Free drug testing kits being planned for students at north's universities

Drug testing kits provided by Students for Sensible Drug Policy that were handed out at Newcastle University earlier this year. Plans are underway to make the kits available to students in Northern Ireland.
Paul Ainsworth

PLANS are under way which could see drug testing kits provided for students at the north’s universities.

Free kits could soon be offered at the students unions of both Ulster University and QUB, to help undergraduates make an “informed choice” on illegal drugs including ecstasy, cocaine and heroin.

Ulster University Student Council has confirmed it is “exploring the possibility” of making drug testing kits available as part of an awareness campaign early next year.

And in a separate development QUB is being considered as one of 10 UK campuses targeted by the Students for Sensible Drug Policy (SSDP) organisation, which also hopes to provide free test kits for college students.

An SSDP pilot scheme saw students at Newcastle University handed free kits earlier this year to show what was in substances they were taking.

The kits use chemical reactions to change colours when in contact with illegal Class A drugs such as MDMA (ecstasy), cocaine, heroin and LSD, along with a range of former ‘legal highs’.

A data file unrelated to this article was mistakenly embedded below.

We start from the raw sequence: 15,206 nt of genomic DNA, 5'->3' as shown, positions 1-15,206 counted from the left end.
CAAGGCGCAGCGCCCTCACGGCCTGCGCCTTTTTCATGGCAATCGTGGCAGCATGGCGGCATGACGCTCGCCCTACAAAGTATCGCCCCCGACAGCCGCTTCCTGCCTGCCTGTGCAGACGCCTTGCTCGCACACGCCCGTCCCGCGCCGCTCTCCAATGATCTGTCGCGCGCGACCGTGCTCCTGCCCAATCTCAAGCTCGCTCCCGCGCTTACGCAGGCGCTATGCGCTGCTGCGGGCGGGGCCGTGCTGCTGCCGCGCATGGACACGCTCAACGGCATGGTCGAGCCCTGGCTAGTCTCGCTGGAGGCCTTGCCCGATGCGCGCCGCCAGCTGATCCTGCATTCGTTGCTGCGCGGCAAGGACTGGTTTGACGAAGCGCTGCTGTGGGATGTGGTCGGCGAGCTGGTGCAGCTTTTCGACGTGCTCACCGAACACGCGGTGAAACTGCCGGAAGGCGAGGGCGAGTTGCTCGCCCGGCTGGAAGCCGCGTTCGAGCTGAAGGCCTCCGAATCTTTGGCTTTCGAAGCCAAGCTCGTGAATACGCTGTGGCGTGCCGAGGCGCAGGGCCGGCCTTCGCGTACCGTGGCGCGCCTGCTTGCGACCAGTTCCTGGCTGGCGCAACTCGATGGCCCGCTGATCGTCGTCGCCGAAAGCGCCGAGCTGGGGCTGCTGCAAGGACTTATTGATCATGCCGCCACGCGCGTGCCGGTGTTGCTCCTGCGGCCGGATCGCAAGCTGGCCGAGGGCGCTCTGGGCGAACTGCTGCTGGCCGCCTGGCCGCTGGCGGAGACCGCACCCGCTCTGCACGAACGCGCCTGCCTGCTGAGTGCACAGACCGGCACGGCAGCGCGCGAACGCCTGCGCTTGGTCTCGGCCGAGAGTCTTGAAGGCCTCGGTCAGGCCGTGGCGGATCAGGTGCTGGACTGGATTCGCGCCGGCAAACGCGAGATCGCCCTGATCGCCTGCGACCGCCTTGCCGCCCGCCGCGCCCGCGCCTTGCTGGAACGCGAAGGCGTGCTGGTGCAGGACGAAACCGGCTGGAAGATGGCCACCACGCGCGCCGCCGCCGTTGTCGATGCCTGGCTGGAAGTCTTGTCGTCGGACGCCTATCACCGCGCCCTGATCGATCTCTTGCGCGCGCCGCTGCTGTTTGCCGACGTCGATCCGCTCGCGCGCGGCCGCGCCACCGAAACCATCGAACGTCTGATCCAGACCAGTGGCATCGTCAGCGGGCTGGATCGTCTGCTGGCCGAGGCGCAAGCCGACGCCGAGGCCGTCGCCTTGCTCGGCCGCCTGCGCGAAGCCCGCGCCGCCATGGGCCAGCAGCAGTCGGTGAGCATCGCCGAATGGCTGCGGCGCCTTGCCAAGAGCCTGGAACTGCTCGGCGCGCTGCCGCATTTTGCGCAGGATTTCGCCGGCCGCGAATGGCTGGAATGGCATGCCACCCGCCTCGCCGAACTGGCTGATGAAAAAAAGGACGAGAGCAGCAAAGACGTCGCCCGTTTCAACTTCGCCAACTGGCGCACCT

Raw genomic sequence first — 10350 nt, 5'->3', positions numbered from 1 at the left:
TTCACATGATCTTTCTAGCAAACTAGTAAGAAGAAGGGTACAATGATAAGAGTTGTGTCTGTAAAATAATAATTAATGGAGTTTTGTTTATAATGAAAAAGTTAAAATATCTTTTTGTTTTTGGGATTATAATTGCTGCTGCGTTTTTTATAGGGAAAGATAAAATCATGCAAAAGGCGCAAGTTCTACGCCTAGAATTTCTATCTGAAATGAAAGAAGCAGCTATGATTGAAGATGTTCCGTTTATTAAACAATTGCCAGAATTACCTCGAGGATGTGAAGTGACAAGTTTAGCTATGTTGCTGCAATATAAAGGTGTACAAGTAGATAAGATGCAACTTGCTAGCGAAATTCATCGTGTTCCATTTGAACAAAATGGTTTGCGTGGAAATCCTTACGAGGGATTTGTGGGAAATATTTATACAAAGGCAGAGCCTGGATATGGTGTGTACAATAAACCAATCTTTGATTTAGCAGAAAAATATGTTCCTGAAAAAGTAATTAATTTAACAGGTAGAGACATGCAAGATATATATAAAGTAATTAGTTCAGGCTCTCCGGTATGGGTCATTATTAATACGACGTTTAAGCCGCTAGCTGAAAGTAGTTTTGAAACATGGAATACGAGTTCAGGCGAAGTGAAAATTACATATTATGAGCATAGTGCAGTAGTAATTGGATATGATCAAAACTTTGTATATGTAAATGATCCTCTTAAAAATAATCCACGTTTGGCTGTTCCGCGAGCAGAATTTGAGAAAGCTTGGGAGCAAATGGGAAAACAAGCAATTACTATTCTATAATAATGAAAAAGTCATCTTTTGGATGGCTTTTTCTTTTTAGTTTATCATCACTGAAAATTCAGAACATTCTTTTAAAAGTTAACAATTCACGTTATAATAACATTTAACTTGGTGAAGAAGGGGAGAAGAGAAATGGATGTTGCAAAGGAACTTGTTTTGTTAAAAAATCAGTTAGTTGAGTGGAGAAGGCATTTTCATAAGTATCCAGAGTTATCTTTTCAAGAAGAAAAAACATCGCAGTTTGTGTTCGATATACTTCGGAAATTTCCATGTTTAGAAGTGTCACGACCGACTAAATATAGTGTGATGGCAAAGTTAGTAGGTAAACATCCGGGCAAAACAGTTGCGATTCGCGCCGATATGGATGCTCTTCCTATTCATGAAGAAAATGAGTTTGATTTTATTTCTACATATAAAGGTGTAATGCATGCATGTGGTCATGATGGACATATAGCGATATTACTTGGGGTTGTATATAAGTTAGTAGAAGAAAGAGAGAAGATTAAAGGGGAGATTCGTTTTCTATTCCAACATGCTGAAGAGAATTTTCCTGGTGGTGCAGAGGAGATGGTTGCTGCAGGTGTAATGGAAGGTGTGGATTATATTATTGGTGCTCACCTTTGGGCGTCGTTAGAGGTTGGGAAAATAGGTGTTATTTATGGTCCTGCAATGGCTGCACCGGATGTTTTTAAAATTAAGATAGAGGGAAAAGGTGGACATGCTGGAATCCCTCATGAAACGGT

They can detect dangerous additives in pills including PMA and PMMA - chemicals often sold as ecstasy that can be fatal if taken in large doses.

The plan has been revealed following the death of 22-year-old Jamie Burns at a dance music event at Queen’s Students’ Union last month.

The call centre worker is believed to have taken two pills before collapsing and being taken to hospital, where he was pronounced dead.

Following the tragedy, the family of the north Belfast man warned others of the dangers of experimenting with drugs.

Ciarán Weir is SSDP’s UK executive director, and told the Irish News that the campaign to provide kits for universities was not about promoting drug use.

“This is about helping students who are going to take drugs anyway, make an informed choice about what they are doing,” said Ciarán, a postgraduate from Lurgan who intends to return to Queen's to study next year.

“We want people to be safe on a night out, and to know what they are putting into their bodies. It blows my mind that statistics show drug use is falling, but the level of harm caused by drugs is actually rising. Attitudes need to change.”

UU Students’ Union President Colum Mackey, said it was union policy not to "not condone the consumption of illegal drugs".

However, he added: “We recognise that ‘just say no’ campaigns don’t work. We’re not here to encourage students to take harmful, illegal substances but we recognise a small proportion of the population do.

“As a union we should be there to support them to make informed choices.

Our drug awareness campaign will focus on informing students about the effects and dangers of drug use as well as how best to minimise the risk for themselves and their friends.”

Both Queen's University and Ulster University declined to comment.


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